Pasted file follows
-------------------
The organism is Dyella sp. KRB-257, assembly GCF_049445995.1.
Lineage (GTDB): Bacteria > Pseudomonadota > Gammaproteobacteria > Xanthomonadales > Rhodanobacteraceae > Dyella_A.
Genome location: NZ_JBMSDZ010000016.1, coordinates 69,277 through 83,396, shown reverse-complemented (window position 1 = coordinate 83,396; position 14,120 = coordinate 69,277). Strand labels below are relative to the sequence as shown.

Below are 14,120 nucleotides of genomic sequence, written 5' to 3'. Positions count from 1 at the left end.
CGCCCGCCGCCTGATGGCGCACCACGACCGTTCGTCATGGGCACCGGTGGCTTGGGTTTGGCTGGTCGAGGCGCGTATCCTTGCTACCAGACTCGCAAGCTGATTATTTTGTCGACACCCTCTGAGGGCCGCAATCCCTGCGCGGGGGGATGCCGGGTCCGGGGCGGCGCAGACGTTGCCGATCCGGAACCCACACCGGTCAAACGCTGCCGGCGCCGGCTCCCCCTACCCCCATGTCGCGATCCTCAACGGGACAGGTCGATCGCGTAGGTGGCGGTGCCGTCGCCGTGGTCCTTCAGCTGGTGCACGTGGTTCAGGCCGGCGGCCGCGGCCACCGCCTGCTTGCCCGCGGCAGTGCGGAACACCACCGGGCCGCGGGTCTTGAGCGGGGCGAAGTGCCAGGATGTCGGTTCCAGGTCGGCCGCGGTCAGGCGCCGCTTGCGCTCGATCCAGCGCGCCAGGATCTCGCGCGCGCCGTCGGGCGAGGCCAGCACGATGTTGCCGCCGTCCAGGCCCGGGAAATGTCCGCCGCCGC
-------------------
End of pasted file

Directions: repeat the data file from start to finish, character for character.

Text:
The organism is Dyella sp. KRB-257, assembly GCF_049445995.1.
Lineage (GTDB): Bacteria > Pseudomonadota > Gammaproteobacteria > Xanthomonadales > Rhodanobacteraceae > Dyella_A.
Genome location: NZ_JBMSDZ010000016.1, coordinates 69,277 through 83,396, shown reverse-complemented (window position 1 = coordinate 83,396; position 14,120 = coordinate 69,277). Strand labels below are relative to the sequence as shown.

Below are 14,120 nucleotides of genomic sequence, written 5' to 3'. Positions count from 1 at the left end.
CGCCCGCCGCCTGATGGCGCACCACGACCGTTCGTCATGGGCACCGGTGGCTTGGGTTTGGCTGGTCGAGGCGCGTATCCTTGCTACCAGACTCGCAAGCTGATTATTTTGTCGACACCCTCTGAGGGCCGCAATCCCTGCGCGGGGGGATGCCGGGTCCGGGGCGGCGCAGACGTTGCCGATCCGGAACCCACACCGGTCAAACGCTGCCGGCGCCGGCTCCCCCTACCCCCATGTCGCGATCCTCAACGGGACAGGTCGATCGCGTAGGTGGCGGTGCCGTCGCCGTGGTCCTTCAGCTGGTGCACGTGGTTCAGGCCGGCGGCCGCGGCCACCGCCTGCTTGCCCGCGGCAGTGCGGAACACCACCGGGCCGCGGGTCTTGAGCGGGGCGAAGTGCCAGGATGTCGGTTCCAGGTCGGCCGCGGTCAGGCGCCGCTTGCGCTCGATCCAGCGCGCCAGGATCTCGCGCGCGCCGTCGGGCGAGGCCAGCACGATGTTGCCGCCGTCCAGGCCCGGGAAATGTCCGCCGCCGC